Guest Opinion: On internships and preparing for the real world

Riley Leonard/Special to the Sun Star
Sept. 23, 2013

University of Alaska students have the unique opportunity to participate in the state and federal governments while pursuing their education. Our small student population and education-focused government representatives combine to allow students an inside glimpse into the world of policy, government and public service.

Over the past seven months, I had the phenomenal opportunity to see the inner-workings of two levels of government through university internships. First, I worked in the Juneau office of Representative Scott Kawasaki during the 2013 Legislative Session. While there were days I felt swamped and overwhelmed, Rep. Kawasaki and the University of Alaska Legislative Internship Coordinator Glenn Wright were incredibly supportive and helpful. Slowly, I gained my footing and eventually researched, wrote and carried legislation as well as attended meetings, staffed for committees and helped with constituent outreach. This internship is a unique opportunity that is a must-do for any UA student with an interest in political sciences, Alaskan issues or who is simply looking for a challenge.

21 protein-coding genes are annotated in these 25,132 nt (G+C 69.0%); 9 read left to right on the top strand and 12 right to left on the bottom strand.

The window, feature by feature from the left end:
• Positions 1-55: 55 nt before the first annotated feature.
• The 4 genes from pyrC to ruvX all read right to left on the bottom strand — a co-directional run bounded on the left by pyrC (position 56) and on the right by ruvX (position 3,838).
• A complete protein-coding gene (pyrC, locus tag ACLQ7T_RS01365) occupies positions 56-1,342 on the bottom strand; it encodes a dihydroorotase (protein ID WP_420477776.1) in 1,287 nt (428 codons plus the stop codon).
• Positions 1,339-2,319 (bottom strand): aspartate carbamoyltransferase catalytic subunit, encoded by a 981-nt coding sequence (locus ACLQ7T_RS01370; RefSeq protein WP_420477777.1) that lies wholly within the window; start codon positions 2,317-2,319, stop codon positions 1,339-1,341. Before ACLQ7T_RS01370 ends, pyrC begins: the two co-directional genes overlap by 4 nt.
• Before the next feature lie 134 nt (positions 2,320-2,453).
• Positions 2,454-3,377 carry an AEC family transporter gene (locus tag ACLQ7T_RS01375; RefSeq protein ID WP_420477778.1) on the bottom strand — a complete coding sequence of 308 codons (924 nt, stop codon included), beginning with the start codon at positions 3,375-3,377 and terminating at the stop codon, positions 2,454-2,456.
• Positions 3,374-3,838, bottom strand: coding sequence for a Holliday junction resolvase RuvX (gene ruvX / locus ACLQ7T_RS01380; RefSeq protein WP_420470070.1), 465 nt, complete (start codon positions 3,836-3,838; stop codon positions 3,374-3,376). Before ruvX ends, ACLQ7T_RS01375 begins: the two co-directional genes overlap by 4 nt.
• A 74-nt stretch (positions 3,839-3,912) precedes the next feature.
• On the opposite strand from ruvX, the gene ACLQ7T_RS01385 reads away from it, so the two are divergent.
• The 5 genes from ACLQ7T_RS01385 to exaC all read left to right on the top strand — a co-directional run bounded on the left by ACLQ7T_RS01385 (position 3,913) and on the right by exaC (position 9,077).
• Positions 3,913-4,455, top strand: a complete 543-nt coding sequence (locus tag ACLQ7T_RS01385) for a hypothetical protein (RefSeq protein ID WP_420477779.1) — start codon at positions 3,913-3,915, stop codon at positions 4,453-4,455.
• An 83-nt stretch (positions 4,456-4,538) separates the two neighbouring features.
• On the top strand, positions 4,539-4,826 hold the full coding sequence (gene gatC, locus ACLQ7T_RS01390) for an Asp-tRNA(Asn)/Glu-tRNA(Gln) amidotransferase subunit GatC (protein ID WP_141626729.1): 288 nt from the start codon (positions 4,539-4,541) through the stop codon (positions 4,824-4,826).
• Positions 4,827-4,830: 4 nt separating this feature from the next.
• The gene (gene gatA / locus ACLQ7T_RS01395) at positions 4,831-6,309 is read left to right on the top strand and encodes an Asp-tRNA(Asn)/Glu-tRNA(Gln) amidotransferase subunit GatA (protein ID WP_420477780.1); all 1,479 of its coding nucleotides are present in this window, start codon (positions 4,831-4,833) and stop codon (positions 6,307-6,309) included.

My second internship was in the Fairbanks’ office of U.S. Senator Mark Begich. Our office was responsible for constituent relations and correspondence between Alaskans and the federal government. I gained valuable insight into how the United States’ Government functions and the bureaucratic hurdles that are sometimes necessary to solve a constituent issue. This type of experience aids not only those with a passion for politics, but also every American citizen, for at one point, each and every one of us will have to interact with the IRS, Medicare, VA, Social Security or one of the other federal agencies. Knowing how these groups function is essential to understanding the relationship between citizens and their government.

These two internships were monumental in advancing my education, networking with other students and professionals and great experiences in the “real-world.” I highly suggest other UA students to look into these opportunities, as well as other internships in Fairbanks and Alaska as a whole, to learn more about our community and meet some of the people who mold our lives as Alaskans. I believe that the more a community member knows about how things operate around them, the better suited they are to finding their way and achieving their goals. Therefore, explore the opportunities around you and see how you can get involved.

Leonard is a 21-year-old Criminal Justice student at UAA. He has earned a degree in Anthropology and this year is his fourth year as a student at the University of Alaska.

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